In April 2017, we reported that researchers from Duke University had published results from their phase 1 autism spectrum disorder (ASD) and cord blood study. Researchers initially found, after the primary cord blood infusion, that “among 25 children ages 2 to 5, more than two-thirds appeared to show improvements in speech, socialization, and eye contact, as reported by parents and assessed by researchers.”
Recently, they’ve released more information, this time on the electroencephalography (EEG) results of the children who participated in the study. EEG testing was performed before the children were given the initial cord blood infusions, and then again at their 12-month follow-up appointment. Researchers compared the results to determine if there were any changes.
Their findings? Researchers found that after children had received the cord blood infusions, their EEG patterns more closely resembled the EEG profiles of children without the autism diagnosis.
These changes were found to be statistically significant, which suggests the cord blood infusions may have contributed to these changes in electrical activity in the brain.
What is an EEG, and how does it work?
EEG stands for electroencephalography. It measures the electrical activity in the brain over a period of time, using small electrodes attached to the scalp.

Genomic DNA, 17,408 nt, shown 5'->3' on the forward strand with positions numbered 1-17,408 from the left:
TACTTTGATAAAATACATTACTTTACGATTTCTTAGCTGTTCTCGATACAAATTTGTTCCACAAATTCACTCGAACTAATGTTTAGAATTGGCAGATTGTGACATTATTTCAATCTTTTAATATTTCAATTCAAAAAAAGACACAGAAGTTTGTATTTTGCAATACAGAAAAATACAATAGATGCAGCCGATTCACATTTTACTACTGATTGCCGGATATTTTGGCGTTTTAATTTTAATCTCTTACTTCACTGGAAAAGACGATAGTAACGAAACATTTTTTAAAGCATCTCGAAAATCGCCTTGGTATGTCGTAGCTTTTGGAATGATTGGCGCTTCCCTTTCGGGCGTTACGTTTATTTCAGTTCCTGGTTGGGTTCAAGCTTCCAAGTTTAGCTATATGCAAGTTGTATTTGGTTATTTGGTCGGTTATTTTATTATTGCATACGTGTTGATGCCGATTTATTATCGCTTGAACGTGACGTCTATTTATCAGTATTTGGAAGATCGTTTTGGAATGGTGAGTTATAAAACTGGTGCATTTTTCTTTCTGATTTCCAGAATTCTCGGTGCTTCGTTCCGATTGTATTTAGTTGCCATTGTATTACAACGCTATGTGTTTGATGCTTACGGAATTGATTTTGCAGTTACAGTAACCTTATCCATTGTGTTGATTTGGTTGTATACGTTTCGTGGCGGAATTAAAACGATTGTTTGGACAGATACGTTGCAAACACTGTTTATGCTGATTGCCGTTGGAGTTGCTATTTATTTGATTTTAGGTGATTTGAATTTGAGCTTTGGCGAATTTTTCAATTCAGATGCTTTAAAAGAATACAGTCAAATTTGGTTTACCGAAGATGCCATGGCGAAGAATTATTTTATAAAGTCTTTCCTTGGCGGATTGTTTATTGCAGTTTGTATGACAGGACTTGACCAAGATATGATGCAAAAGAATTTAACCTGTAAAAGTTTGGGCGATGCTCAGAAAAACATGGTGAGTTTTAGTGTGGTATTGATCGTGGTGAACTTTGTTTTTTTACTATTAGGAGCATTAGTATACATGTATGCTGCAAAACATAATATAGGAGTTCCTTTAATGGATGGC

When different groups of neurons fire, they produce distinct patterns of electrical activity, also known as “brain waves.” And these sets of neurons fire differently depending on whether we’re resting or engaged in a specific type of activity.
The distinct “electrical signatures” in these brain waves are useful for diagnosing sleep disorders and conditions like epilepsy. Similarly, researchers have noted that children with ASD exhibit patterns of EEG activity that are visibly different from those of children without an ASD diagnosis.
Why may EEGs prove important?
First, if EEGs turn out to be a useful way of measuring brain waves in clinical trials for autism, it could help us understand how the brain changes after cord blood therapy.
Second, they could potentially help us identify which children will respond well to cord blood treatment before they are treated. EEGs could also help doctors better characterize autism or potentially diagnose it sooner.
Although this was a pilot study without a control group for comparison, these results provide a glimpse into a potentially exciting future. It’s encouraging that there was some amount of EGG “normalization” after cord blood infusions—and that these results further supported the changes that parents reported observing during the phase I trial.
More is in the works! Duke has already completed recruitment for their phase II study, and data collection is well underway. This follow-up study is also expected to include EEG data collected during the trial.
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